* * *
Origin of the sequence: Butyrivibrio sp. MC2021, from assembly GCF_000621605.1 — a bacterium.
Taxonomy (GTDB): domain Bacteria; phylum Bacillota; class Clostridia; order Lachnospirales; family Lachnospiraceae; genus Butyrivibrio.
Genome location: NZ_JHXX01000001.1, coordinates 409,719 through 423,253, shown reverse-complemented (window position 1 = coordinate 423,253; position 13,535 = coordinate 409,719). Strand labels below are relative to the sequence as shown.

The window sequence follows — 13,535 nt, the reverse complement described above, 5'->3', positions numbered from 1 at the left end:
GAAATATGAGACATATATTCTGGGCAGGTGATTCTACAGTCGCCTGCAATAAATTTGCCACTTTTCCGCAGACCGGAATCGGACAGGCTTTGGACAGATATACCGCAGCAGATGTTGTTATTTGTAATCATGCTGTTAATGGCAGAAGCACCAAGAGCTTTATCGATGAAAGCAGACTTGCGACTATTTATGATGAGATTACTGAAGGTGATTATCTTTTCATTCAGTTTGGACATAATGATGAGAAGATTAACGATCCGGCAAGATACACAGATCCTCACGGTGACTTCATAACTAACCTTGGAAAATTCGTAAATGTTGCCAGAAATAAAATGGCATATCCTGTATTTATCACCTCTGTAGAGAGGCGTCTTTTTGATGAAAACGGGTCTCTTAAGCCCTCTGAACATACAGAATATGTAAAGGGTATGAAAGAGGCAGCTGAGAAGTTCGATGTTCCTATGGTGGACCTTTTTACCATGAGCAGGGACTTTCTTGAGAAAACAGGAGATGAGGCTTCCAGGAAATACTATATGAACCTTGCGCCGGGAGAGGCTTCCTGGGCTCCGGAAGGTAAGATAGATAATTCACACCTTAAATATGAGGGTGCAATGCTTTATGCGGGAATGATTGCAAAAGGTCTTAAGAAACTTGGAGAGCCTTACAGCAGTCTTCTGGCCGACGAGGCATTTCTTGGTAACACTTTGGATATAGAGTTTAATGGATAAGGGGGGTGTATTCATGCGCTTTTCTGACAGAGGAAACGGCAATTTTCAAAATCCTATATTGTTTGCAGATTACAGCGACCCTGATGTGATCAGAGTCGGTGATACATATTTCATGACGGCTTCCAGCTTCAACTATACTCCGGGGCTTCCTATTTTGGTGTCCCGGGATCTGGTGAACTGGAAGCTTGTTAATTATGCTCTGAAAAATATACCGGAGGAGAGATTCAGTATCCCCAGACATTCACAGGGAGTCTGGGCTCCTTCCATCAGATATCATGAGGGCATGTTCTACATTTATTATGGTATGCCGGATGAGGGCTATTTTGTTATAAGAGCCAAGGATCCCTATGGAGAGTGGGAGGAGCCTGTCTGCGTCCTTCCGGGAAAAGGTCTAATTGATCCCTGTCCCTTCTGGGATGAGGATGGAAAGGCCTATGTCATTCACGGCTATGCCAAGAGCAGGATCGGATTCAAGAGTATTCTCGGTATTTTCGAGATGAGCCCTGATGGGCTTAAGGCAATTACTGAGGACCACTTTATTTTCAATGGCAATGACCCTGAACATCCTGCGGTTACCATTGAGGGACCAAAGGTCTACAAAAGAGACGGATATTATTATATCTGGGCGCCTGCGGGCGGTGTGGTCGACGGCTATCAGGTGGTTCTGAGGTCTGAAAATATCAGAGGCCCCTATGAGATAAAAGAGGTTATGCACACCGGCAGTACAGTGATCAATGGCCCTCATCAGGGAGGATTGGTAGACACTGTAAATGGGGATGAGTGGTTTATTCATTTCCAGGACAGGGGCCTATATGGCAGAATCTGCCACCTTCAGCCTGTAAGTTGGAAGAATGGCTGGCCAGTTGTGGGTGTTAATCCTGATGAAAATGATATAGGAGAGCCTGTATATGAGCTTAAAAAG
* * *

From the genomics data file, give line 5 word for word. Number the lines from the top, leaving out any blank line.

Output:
GAAATATGAGACATATATTCTGGGCAGGTGATTCTACAGTCGCCTGCAATAAATTTGCCACTTTTCCGCAGACCGGAATCGGACAGGCTTTGGACAGATATACCGCAGCAGATGTTGTTATTTGTAATCATGCTGTTAATGGCAGAAGCACCAAGAGCTTTATCGATGAAAGCAGACTTGCGACTATTTATGATGAGATTACTGAAGGTGATTATCTTTTCATTCAGTTTGGACATAATGATGAGAAGATTAACGATCCGGCAAGATACACAGATCCTCACGGTGACTTCATAACTAACCTTGGAAAATTCGTAAATGTTGCCAGAAATAAAATGGCATATCCTGTATTTATCACCTCTGTAGAGAGGCGTCTTTTTGATGAAAACGGGTCTCTTAAGCCCTCTGAACATACAGAATATGTAAAGGGTATGAAAGAGGCAGCTGAGAAGTTCGATGTTCCTATGGTGGACCTTTTTACCATGAGCAGGGACTTTCTTGAGAAAACAGGAGATGAGGCTTCCAGGAAATACTATATGAACCTTGCGCCGGGAGAGGCTTCCTGGGCTCCGGAAGGTAAGATAGATAATTCACACCTTAAATATGAGGGTGCAATGCTTTATGCGGGAATGATTGCAAAAGGTCTTAAGAAACTTGGAGAGCCTTACAGCAGTCTTCTGGCCGACGAGGCATTTCTTGGTAACACTTTGGATATAGAGTTTAATGGATAAGGGGGGTGTATTCATGCGCTTTTCTGACAGAGGAAACGGCAATTTTCAAAATCCTATATTGTTTGCAGATTACAGCGACCCTGATGTGATCAGAGTCGGTGATACATATTTCATGACGGCTTCCAGCTTCAACTATACTCCGGGGCTTCCTATTTTGGTGTCCCGGGATCTGGTGAACTGGAAGCTTGTTAATTATGCTCTGAAAAATATACCGGAGGAGAGATTCAGTATCCCCAGACATTCACAGGGAGTCTGGGCTCCTTCCATCAGATATCATGAGGGCATGTTCTACATTTATTATGGTATGCCGGATGAGGGCTATTTTGTTATAAGAGCCAAGGATCCCTATGGAGAGTGGGAGGAGCCTGTCTGCGTCCTTCCGGGAAAAGGTCTAATTGATCCCTGTCCCTTCTGGGATGAGGATGGAAAGGCCTATGTCATTCACGGCTATGCCAAGAGCAGGATCGGATTCAAGAGTATTCTCGGTATTTTCGAGATGAGCCCTGATGGGCTTAAGGCAATTACTGAGGACCACTTTATTTTCAATGGCAATGACCCTGAACATCCTGCGGTTACCATTGAGGGACCAAAGGTCTACAAAAGAGACGGATATTATTATATCTGGGCGCCTGCGGGCGGTGTGGTCGACGGCTATCAGGTGGTTCTGAGGTCTGAAAATATCAGAGGCCCCTATGAGATAAAAGAGGTTATGCACACCGGCAGTACAGTGATCAATGGCCCTCATCAGGGAGGATTGGTAGACACTGTAAATGGGGATGAGTGGTTTATTCATTTCCAGGACAGGGGCCTATATGGCAGAATCTGCCACCTTCAGCCTGTAAGTTGGAAGAATGGCTGGCCAGTTGTGGGTGTTAATCCTGATGAAAATGATATAGGAGAGCCTGTATATGAGCTTAAAAAG